Nancy and Sean were sat outside Coco’s Cafe, at a cast iron table that was warming in the sun. Leftover foam was drying in their coffee cups and imprinting itself on the china. Pigeons waddled close by, eyeing up scraps of baguette that had fallen to the concrete, unsure whether to approach. Sean was cleaning the lenses of his tortoise-shell sunglasses on the corner of his blue linen shirt.
Sammy pronounces it more like “kit-hen” when he points to the upper right-hand part of the diagram. It’s a common problem for a lot of Somalians, that harsher “-ch” that doesn’t exist in all languages. We’ve done a sheet like this with cutesy drawings of architecturally unsound houses every week for the past month that I’ve been coming to the refugee centre. This week there are five rooms: a kitchen, a bathroom, a bedroom, an empty living room, and a hallway.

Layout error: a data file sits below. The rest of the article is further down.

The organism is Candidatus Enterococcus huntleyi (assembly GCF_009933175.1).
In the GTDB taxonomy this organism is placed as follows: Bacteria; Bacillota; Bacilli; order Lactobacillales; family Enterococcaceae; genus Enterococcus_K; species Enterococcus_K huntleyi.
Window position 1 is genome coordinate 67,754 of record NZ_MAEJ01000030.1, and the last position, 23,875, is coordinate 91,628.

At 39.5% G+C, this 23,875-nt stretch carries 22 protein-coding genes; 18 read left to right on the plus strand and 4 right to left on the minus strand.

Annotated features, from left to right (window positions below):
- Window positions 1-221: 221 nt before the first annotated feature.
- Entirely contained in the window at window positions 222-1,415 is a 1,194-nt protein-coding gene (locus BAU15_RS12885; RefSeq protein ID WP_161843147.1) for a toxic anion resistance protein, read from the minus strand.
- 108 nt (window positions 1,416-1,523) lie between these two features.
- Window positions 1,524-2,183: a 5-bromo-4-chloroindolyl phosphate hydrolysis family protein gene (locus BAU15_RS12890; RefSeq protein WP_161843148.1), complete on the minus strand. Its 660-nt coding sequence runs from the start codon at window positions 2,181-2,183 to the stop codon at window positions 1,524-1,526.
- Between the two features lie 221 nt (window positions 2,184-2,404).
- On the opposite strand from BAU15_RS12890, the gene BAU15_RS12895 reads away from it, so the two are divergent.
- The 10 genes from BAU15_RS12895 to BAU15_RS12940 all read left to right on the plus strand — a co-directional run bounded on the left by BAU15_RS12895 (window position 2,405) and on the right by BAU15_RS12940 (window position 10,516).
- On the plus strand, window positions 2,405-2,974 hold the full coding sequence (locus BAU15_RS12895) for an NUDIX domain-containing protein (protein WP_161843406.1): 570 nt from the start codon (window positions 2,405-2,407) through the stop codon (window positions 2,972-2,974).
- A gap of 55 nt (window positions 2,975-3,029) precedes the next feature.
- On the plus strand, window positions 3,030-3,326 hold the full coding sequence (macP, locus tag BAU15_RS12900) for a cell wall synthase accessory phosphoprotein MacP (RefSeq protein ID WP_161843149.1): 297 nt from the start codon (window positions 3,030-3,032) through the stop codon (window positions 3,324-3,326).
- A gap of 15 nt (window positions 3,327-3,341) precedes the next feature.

I fantasise about quitting all the time. I storm into human resources, slam my notice down on Adam’s desk, say something witty and cutting, then spin on my heels and strut out of there like I’m King Arthur. On my way out of the office I sweep my colleague Megan off her feet and into my arms before heading to the stables, where I steal one of the company horses and ride off with my love into the sunset. I hear the staff applauding and cheering from the windows as we disappear over the horizon.
Outside, heavy, wet snow falls on this serene little city and clings to trees, hedges, power lines and parked cars. Inside the classroom, Mr Khatri disrupts the idyll by dimming the lights and introducing a Holocaust film to his twelfth grade, world history students. For the next forty-five minutes, Tanner and the others are deluged with eviscerating images.